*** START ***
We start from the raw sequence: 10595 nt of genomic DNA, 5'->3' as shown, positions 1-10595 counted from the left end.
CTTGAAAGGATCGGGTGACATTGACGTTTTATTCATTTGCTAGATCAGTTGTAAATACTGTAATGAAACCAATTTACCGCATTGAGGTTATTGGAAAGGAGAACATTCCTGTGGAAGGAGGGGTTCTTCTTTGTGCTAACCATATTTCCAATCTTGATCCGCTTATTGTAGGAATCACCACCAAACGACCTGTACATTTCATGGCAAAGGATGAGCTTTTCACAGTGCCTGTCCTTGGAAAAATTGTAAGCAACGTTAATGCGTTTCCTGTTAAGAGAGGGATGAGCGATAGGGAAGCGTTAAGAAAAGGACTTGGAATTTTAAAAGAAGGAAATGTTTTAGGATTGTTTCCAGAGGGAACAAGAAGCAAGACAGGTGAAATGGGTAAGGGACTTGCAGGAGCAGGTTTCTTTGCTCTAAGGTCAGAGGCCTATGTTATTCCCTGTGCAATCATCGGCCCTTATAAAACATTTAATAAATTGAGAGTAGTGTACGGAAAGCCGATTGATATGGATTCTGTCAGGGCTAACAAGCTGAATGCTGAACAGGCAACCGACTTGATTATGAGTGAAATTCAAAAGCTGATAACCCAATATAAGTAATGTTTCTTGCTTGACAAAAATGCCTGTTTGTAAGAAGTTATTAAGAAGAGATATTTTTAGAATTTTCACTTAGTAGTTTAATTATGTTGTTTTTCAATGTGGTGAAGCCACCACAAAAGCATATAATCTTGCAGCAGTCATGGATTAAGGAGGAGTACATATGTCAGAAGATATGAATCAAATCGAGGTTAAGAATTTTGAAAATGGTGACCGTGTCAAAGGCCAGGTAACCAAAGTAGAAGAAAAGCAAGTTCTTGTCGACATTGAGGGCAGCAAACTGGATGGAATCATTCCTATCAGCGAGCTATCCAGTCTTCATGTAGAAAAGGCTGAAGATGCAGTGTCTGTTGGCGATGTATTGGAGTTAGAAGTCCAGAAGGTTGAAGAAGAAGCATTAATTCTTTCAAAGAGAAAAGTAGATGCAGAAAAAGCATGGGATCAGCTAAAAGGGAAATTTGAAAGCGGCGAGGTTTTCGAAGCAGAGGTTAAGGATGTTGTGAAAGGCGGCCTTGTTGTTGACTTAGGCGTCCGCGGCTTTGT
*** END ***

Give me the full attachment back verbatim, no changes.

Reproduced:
We start from the raw sequence: 10595 nt of genomic DNA, 5'->3' as shown, positions 1-10595 counted from the left end.
CTTGAAAGGATCGGGTGACATTGACGTTTTATTCATTTGCTAGATCAGTTGTAAATACTGTAATGAAACCAATTTACCGCATTGAGGTTATTGGAAAGGAGAACATTCCTGTGGAAGGAGGGGTTCTTCTTTGTGCTAACCATATTTCCAATCTTGATCCGCTTATTGTAGGAATCACCACCAAACGACCTGTACATTTCATGGCAAAGGATGAGCTTTTCACAGTGCCTGTCCTTGGAAAAATTGTAAGCAACGTTAATGCGTTTCCTGTTAAGAGAGGGATGAGCGATAGGGAAGCGTTAAGAAAAGGACTTGGAATTTTAAAAGAAGGAAATGTTTTAGGATTGTTTCCAGAGGGAACAAGAAGCAAGACAGGTGAAATGGGTAAGGGACTTGCAGGAGCAGGTTTCTTTGCTCTAAGGTCAGAGGCCTATGTTATTCCCTGTGCAATCATCGGCCCTTATAAAACATTTAATAAATTGAGAGTAGTGTACGGAAAGCCGATTGATATGGATTCTGTCAGGGCTAACAAGCTGAATGCTGAACAGGCAACCGACTTGATTATGAGTGAAATTCAAAAGCTGATAACCCAATATAAGTAATGTTTCTTGCTTGACAAAAATGCCTGTTTGTAAGAAGTTATTAAGAAGAGATATTTTTAGAATTTTCACTTAGTAGTTTAATTATGTTGTTTTTCAATGTGGTGAAGCCACCACAAAAGCATATAATCTTGCAGCAGTCATGGATTAAGGAGGAGTACATATGTCAGAAGATATGAATCAAATCGAGGTTAAGAATTTTGAAAATGGTGACCGTGTCAAAGGCCAGGTAACCAAAGTAGAAGAAAAGCAAGTTCTTGTCGACATTGAGGGCAGCAAACTGGATGGAATCATTCCTATCAGCGAGCTATCCAGTCTTCATGTAGAAAAGGCTGAAGATGCAGTGTCTGTTGGCGATGTATTGGAGTTAGAAGTCCAGAAGGTTGAAGAAGAAGCATTAATTCTTTCAAAGAGAAAAGTAGATGCAGAAAAAGCATGGGATCAGCTAAAAGGGAAATTTGAAAGCGGCGAGGTTTTCGAAGCAGAGGTTAAGGATGTTGTGAAAGGCGGCCTTGTTGTTGACTTAGGCGTCCGCGGCTTTGT